Mallet names the tanneries along the river’s banks in Kanpur and “venal industrialists” as the chief culprits (India is the world’s largest exporter of leather). But ordinary citizens share the blame too. 

Hindus including priests in their temples and non-Hindus alike dump just about everything into the river, from plastic bags of garbage and untreated sewage to animal carcasses and partially cremated human bodies.

It’s a terrible shame given that the Ganges is by far the holiest of rivers in Hinduism and that most foreigners who have been to Varanasi, myself included, love all that it represents. 

Why the Ganges could be so carelessly abused might have to do with Hindu thinking. They are reluctant to believe that its holy waters can be sullied. It’s postulated that the Ganges descended to earth from the sweat of Vishnu’s toe when he became overexcited watching a young woman dance. In another legend it came rushing from a sacred cow’s mouth. But everyone agrees it is the personification of the goddess Ganga, or Ma Ganga (Mother Ganga). 

We are told the government is resolute in its attempt to ameliorate the situation. Prime Minister Narendra Modi has inserted “Ganga Rejuvenation” into the name of the ministry in charge. But, as Mallet acknowledges, India’s environmental laws are lax and inspectors can be bought off for a few thousand rupees. 

Nursing the Ganges back to health will be a long slog even if undertaken in earnest, yet, citing the recovery of the Thames, the Rhine and the Chicago rivers, the author appears to be hopeful. 

The book is a rich store of anecdotes. The quotations and opinions assembled from a cornucopia of contemporary and historical sources require six pages of bibliography and dozens of pages of notes.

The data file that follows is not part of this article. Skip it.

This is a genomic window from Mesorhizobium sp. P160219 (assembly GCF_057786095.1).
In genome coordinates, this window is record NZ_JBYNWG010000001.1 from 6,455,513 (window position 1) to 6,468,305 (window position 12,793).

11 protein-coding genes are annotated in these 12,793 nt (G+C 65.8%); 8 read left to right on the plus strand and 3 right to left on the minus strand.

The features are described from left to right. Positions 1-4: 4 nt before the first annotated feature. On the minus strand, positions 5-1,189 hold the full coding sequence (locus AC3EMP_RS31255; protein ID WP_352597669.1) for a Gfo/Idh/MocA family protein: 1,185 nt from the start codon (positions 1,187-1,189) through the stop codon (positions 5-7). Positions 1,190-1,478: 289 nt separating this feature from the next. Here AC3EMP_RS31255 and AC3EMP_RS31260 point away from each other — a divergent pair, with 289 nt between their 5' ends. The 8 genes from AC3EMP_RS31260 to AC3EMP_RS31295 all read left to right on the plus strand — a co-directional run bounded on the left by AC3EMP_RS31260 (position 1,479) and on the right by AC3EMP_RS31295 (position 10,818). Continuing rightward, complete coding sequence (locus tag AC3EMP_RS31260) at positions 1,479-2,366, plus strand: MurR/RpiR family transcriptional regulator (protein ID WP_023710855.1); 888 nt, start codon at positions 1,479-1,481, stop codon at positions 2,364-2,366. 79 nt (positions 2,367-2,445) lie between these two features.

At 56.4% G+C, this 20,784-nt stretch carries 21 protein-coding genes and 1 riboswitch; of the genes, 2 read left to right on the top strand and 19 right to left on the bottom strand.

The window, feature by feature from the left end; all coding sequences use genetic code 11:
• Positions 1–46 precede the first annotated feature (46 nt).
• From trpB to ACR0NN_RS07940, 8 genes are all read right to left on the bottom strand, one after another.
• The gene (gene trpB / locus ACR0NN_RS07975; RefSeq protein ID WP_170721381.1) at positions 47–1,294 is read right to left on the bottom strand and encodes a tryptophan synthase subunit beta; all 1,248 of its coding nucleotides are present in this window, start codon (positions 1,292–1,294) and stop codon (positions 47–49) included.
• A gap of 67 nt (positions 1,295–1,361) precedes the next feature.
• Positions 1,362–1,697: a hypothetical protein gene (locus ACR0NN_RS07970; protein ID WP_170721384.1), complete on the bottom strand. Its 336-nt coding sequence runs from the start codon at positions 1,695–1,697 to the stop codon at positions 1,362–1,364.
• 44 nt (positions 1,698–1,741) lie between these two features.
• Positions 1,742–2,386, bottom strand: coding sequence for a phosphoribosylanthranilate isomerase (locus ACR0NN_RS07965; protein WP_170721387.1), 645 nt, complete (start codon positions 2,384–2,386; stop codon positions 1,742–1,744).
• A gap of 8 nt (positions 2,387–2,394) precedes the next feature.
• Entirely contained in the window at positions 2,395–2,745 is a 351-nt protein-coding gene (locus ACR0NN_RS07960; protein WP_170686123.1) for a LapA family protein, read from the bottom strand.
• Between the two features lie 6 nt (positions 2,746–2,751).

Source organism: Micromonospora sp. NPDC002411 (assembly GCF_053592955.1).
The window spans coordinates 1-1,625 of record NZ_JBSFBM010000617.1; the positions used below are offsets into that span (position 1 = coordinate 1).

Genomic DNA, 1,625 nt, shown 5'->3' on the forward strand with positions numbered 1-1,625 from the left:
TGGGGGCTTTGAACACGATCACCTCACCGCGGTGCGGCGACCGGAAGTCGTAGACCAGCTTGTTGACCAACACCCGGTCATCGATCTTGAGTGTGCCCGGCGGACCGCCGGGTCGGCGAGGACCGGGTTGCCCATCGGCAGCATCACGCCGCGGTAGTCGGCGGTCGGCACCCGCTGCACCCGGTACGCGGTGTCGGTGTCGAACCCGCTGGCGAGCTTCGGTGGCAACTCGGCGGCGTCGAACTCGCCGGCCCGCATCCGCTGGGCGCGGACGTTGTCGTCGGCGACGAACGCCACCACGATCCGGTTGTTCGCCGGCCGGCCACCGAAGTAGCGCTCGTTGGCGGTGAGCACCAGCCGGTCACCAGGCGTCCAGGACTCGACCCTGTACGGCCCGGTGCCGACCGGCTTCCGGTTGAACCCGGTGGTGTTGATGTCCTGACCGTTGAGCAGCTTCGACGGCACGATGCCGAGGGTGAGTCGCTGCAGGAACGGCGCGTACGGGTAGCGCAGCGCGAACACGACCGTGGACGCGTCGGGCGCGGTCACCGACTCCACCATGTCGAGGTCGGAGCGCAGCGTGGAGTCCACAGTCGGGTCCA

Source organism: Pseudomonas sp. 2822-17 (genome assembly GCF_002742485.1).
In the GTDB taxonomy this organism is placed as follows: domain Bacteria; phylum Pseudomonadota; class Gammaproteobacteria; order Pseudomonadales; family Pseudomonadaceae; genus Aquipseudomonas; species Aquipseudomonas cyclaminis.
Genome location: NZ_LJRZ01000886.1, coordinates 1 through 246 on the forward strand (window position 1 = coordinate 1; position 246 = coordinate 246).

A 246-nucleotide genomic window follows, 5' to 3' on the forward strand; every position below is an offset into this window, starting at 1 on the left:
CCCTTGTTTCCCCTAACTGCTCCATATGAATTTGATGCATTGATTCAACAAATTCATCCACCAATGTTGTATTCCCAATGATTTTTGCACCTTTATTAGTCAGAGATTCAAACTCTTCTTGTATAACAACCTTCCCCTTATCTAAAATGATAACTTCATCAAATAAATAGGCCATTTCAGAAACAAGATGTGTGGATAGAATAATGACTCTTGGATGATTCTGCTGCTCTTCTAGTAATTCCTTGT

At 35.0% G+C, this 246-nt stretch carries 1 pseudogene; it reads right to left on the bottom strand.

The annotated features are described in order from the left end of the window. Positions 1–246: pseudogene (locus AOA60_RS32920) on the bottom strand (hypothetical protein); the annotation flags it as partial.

The reader comes face to face with a range of colourful, not-well-known characters like the Aghoris (numbering 1,500 in all of India). They are the extreme sadhus in the fast lane to moksha (liberation) by virtue of their embrace of the “dark path”. Some of them eat the flesh of human corpses while others eat excrement. 

Mallet also met one of the few female sadhus – sadhivis – who’d left her daughters behind to pursue her religious goal. But Mallet doesn’t pander to stereotypes.

I found the chapter “Foreigners on the Ganges” particularly engaging. Mallet writes of legendary travellers like Xuanzang, the most renowned of the Chinese pilgrims who went to India during the fifth and seventh centuries, of astronomer Abu Rihan Al-Biruni, who visited from central Asia 400 years later, and of the Moroccan-born Ibn Battuta, who stayed for 14 years.

Battuta recorded in the 14th century that the Sultan of Delhi ordered Ganges water to quench the royal thirst from a locale 40 days distant. Centuries later the emperor Akbar called the same liquid “the water of immortality”. 

Xuanzang’s descriptions of the Ganges are likely to stir nostalgia for the idealised rustic Indian landscape, now all but vanished.

“The water is dark blue in colour with great waves rising in it … The water is sweet and fine grains of sand come down with the current … One’s accumulated sins can be expiated by taking a bath in it.”

This book is a thought-provoking read that tries to raise the alarm: the Ganges is dying. Whether Indians want this to happen or not is entirely up to them and their government.

>> River of Life, River of Death by Victor Mallet 

>> Published by Oxford University Press, 2018

>> Avialable at Open House and other bookshops, Bt790